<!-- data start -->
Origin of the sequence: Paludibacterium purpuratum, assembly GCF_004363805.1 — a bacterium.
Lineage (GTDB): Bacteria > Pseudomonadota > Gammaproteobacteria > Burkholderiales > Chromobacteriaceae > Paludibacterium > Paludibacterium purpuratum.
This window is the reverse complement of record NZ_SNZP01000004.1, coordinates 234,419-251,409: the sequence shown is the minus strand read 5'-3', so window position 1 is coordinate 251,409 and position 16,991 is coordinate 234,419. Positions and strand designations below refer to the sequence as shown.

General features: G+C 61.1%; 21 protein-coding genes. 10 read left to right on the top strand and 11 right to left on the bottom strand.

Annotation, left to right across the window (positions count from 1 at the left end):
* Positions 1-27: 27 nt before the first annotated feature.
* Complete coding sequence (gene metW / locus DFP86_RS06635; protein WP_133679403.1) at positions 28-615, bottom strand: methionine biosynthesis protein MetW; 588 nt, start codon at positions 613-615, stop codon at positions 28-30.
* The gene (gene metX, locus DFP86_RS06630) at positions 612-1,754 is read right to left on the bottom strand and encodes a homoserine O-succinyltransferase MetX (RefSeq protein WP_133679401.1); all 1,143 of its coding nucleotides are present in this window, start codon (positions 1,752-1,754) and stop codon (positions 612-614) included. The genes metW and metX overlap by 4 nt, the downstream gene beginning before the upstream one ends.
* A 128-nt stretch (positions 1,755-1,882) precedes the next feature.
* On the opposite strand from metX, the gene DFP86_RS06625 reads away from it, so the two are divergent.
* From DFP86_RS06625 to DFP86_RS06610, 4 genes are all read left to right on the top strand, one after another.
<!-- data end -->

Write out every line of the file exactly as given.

Origin of the sequence: Paludibacterium purpuratum, assembly GCF_004363805.1 — a bacterium.
Lineage (GTDB): Bacteria > Pseudomonadota > Gammaproteobacteria > Burkholderiales > Chromobacteriaceae > Paludibacterium > Paludibacterium purpuratum.
This window is the reverse complement of record NZ_SNZP01000004.1, coordinates 234,419-251,409: the sequence shown is the minus strand read 5'-3', so window position 1 is coordinate 251,409 and position 16,991 is coordinate 234,419. Positions and strand designations below refer to the sequence as shown.

General features: G+C 61.1%; 21 protein-coding genes. 10 read left to right on the top strand and 11 right to left on the bottom strand.

Annotation, left to right across the window (positions count from 1 at the left end):
* Positions 1-27: 27 nt before the first annotated feature.
* Complete coding sequence (gene metW / locus DFP86_RS06635; protein WP_133679403.1) at positions 28-615, bottom strand: methionine biosynthesis protein MetW; 588 nt, start codon at positions 613-615, stop codon at positions 28-30.
* The gene (gene metX, locus DFP86_RS06630) at positions 612-1,754 is read right to left on the bottom strand and encodes a homoserine O-succinyltransferase MetX (RefSeq protein WP_133679401.1); all 1,143 of its coding nucleotides are present in this window, start codon (positions 1,752-1,754) and stop codon (positions 612-614) included. The genes metW and metX overlap by 4 nt, the downstream gene beginning before the upstream one ends.
* A 128-nt stretch (positions 1,755-1,882) precedes the next feature.
* On the opposite strand from metX, the gene DFP86_RS06625 reads away from it, so the two are divergent.
* From DFP86_RS06625 to DFP86_RS06610, 4 genes are all read left to right on the top strand, one after another.